The money will be used to upgrade or replace voting systems, upgrade cybersecurity and improve physical security for areas where voting machines are stored across the state’s 41 counties.
(TNS) — West Virginia Election Commissioners Tuesday approved federal Help America Vote Act (HAVA) grants totaling $6.53 million to 41 counties.
Donald Kersey, Election Division director for the Secretary of State’s Office, said the funds will be used to upgrade or replace voting systems, upgrade cybersecurity and improve physical security for areas where voting machines are stored.
“Physical security, right now, I think is the most vulnerable,” Kersey told the commission. “Our [voting] systems don’t touch the internet.”
Since the voting systems are not online, the only potential risk for vote rigging would be through tampering with voting machines prior to Election Day, he noted.
Of the 41 counties receiving grants, 17 will use all or part of the funding to improve physical security through a variety of methods, including installing limited-access keycard systems, adding security cameras, and putting bars on windows and installing steel doors to rooms where voting machines are stored.
Jackson County, for instance, will be installing a locked chain-link fence in the portion of the county warehouse where the voting machines are stored.
Additionally, 24 counties will be upgrading cybersecurity systems, while 26 counties will be upgrading voting systems.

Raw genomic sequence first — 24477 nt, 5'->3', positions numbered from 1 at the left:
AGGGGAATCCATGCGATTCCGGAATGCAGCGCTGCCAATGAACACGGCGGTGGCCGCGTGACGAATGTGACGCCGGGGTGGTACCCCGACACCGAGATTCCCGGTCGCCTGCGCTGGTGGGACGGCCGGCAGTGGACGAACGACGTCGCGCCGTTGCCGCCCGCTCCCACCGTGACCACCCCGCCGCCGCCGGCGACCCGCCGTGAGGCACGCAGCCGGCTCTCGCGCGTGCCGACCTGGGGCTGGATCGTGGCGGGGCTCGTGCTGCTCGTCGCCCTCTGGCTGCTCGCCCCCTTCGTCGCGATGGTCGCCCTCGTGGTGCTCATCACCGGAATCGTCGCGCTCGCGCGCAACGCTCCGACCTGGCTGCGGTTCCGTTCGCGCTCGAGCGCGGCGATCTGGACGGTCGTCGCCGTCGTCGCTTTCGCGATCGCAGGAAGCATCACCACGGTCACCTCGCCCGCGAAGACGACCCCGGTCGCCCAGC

The upgrades to the voting systems, Kersey said, account for the “vast majority” of grant funds.
A five-person panel, including Kersey, two county clerks, an advocate for the disabled and a representative from the governor’s office, reviewed the grant applications.
“I think it was a very fair process,” Kersey said. “The grants board considered counties’ actual needs and perceived needs.”
The panel rejected a number of grant application requests for items including furniture, printers, generators and employee reimbursements.
He said the panel also approved only a limited number of requests for funding for electronic poll books, to replace the traditional paper books in certain precincts, given the comparatively high cost of the technology.
Security improvements funded through the grants should be in place for the November elections, Kersey said.
“The purpose is to get the money to the counties as quickly as possible to use as soon as possible for the 2018 elections,” he said.
New or upgraded voting systems funded through the grants will be ready for the 2020 election cycle, he said, adding that county clerks are generally reluctant to change voting systems between the primary and general elections in the same election year.
Locally, grants approved Tuesday include:
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